- the pelt or skin of one of the larger animals (cow, horse, buffalo, etc.), raw or dressed.
- the skin of a human being: Get out of here or I’ll tan your hide!
- safety or welfare: He’s only worried about his own hide.
- Australia and New Zealand Informal. impertinence; impudence.
verb (used with object), hid·ed, hid·ing.
- Informal. to administer a beating to; thrash.
- to protect (a rope, as a boltrope of a sail) with a covering of leather.
- hide nor hair, a trace or evidence, as of something missing: They didn’t find hide nor hair of the murder weapon.Also hide or hair.
verb hides, hiding, hid (hɪd), hidden (ˈhɪdən) or hid
- to put or keep (oneself or an object) in a secret place; conceal (oneself or an object) from view or discoveryto hide a pencil; to hide from the police
- (tr) to conceal or obscurethe clouds hid the sun
- (tr) to keep secret
- (tr) to turn (one’s head, eyes, etc) away
- British a place of concealment, usually disguised to appear as part of the natural environment, used by hunters, birdwatchers, etcUS and Canadian equivalent: blind
- the skin of an animal, esp the tough thick skin of a large mammal, either tanned or raw
- informal the human skin
- Australian and NZ informal impudence
verb hides, hiding or hided
- (tr) informal to flog
- an obsolete Brit unit of land measure, varying in magnitude from about 60 to 120 acres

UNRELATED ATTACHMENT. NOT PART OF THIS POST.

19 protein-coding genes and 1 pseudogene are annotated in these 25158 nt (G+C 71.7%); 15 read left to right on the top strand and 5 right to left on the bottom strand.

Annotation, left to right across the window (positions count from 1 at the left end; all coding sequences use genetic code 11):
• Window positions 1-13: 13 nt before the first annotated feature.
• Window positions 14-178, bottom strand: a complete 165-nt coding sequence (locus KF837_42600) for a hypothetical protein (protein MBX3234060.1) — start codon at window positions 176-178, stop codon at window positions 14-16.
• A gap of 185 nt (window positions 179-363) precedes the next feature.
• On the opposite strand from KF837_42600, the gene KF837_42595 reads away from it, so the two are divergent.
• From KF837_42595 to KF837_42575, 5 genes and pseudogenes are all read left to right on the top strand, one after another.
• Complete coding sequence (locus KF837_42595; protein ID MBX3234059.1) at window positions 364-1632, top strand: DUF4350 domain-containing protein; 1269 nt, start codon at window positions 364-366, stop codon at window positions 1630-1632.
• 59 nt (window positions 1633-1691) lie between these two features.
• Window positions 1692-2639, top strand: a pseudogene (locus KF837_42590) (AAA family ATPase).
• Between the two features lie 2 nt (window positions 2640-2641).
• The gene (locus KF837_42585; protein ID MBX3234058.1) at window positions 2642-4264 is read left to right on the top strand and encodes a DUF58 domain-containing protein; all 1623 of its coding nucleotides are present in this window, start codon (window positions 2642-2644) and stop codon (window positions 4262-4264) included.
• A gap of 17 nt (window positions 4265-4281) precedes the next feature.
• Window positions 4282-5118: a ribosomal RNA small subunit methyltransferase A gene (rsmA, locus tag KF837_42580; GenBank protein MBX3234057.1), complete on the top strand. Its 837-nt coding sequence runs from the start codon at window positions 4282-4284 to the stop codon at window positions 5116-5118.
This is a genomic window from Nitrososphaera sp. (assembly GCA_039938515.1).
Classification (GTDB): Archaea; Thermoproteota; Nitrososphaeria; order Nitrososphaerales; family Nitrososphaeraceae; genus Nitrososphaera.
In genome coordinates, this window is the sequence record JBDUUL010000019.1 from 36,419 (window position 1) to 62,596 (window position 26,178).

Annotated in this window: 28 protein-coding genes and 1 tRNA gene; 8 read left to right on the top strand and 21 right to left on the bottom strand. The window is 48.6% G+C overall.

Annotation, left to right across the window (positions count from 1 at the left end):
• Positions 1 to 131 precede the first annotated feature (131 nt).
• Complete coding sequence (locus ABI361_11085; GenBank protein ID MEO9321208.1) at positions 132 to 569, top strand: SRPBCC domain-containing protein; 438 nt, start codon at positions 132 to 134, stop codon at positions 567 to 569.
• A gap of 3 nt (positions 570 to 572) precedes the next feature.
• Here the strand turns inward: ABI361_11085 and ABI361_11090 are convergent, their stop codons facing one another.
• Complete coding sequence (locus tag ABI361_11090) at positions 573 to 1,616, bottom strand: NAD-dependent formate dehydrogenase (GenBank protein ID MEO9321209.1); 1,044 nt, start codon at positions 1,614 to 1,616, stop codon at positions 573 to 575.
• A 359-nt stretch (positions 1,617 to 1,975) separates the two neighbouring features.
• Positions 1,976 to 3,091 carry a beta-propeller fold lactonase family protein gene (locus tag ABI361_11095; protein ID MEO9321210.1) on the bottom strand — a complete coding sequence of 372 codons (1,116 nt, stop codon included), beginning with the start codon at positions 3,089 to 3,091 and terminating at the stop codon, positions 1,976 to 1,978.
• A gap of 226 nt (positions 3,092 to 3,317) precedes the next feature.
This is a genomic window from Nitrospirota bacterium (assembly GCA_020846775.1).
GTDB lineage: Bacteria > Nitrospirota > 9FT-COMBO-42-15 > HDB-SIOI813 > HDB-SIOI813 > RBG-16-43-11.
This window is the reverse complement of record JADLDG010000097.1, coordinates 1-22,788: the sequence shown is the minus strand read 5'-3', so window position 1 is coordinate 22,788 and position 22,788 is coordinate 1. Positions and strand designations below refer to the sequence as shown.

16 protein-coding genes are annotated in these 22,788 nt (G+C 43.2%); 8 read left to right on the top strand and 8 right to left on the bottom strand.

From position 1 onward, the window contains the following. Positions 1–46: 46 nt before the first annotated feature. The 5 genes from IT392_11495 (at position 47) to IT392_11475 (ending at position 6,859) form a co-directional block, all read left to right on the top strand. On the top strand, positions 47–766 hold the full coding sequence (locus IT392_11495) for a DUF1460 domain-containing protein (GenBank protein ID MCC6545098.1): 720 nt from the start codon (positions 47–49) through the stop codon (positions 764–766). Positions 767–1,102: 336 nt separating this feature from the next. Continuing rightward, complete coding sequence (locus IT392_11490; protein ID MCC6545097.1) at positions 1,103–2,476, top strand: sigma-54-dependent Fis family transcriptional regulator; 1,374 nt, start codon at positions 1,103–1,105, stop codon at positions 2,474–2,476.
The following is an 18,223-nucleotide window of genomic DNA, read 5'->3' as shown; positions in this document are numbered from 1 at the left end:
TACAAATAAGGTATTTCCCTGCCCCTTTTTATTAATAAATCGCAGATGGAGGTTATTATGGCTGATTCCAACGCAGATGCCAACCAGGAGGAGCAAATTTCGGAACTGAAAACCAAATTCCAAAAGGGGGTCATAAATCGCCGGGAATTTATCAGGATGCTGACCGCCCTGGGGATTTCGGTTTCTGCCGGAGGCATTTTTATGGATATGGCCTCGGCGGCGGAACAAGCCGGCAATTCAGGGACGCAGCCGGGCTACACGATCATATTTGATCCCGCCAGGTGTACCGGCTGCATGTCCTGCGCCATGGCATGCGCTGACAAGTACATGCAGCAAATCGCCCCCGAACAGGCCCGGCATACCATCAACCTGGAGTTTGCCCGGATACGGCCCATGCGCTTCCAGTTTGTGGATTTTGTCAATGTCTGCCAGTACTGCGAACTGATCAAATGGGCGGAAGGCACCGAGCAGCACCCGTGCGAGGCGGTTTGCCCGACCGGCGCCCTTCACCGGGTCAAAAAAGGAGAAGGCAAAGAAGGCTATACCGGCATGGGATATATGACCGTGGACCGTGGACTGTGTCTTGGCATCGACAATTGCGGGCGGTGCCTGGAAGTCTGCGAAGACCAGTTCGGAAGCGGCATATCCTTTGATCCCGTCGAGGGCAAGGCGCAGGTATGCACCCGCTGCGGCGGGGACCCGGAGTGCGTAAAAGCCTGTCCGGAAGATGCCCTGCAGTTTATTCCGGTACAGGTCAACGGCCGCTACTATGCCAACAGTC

Old English hydan “to hide, conceal; preserve; hide oneself; bury a corpse,” from West Germanic *hudjan (cf. Middle Dutch, Middle Low German huden), from PIE *keudh- (cf. Greek keuthein “to hide, conceal”), from root *(s)keu- “to cover, conceal” (see hide (n.1)). Hide and seek (by 1670s), children’s game, replaced earlier all hid (1580s).
“skin of a large animal,” Old English hyd “hide, skin,” from Proto-Germanic *hudiz (cf. Old Norse huð, Old Frisian hed, Middle Dutch huut, Dutch huid, Old High German hut, German Haut “skin”), related to Old English verb hydan “to hide,” the common notion being of “covering.”
All of this is from PIE root *(s)keu- “to cover, conceal” (cf. Sanskrit kostha “enclosing wall,” skunati “covers;” Armenian ciw “roof;” Latin cutis “skin,” scutum “shield,” ob-scurus “dark;” Greek kytos “a hollow, vessel,” keutho “to cover, to hide,” skynia “eyebrows;” Russian kishka “gut,” literally “sheath;” Lithuanian kiautas “husk,” kutis “stall;” Old Norse sky “cloud;” Old English sceo “cloud;” Middle High German hode “scrotum;” Old High German scura, German Scheuer “barn;” Welsh cuddio “to hide”).
The alliterative pairing of hide and hair (often negative, hide nor hair) was in Middle English (early 15c.), but earlier and more common was hide ne hewe, literally “skin and complexion (‘hue’)” (c.1200).
“measure of land” (obsolete), Old English hid “hide of land,” earlier higid, from hiw- “family” (cf. hiwan “household,” hiwo “a husband, master of a household”), from Proto-Germanic *hiwido-, from PIE *keiwo- (cf. Latin civis “citizen”), from root *kei- “to lie; bed, couch; beloved, dear” (see cemetery, and cf. city).
The notion was of “amount of land needed to feed one free family and dependents,” usually 100 or 120 acres, but the amount could be as little as 60, depending on the quality of the land. Often also defined as “as much land as could be tilled by one plow in a year.” Translated in Latin as familia.
In addition to the idioms beginning with hide
- hide and seek
- hide nor hair, neither
- hide one’s face
- hide one’s head in the sand
- hide one’s light under a bushel
- hide out
- cover one’s ass (hide)
- tan one’s hide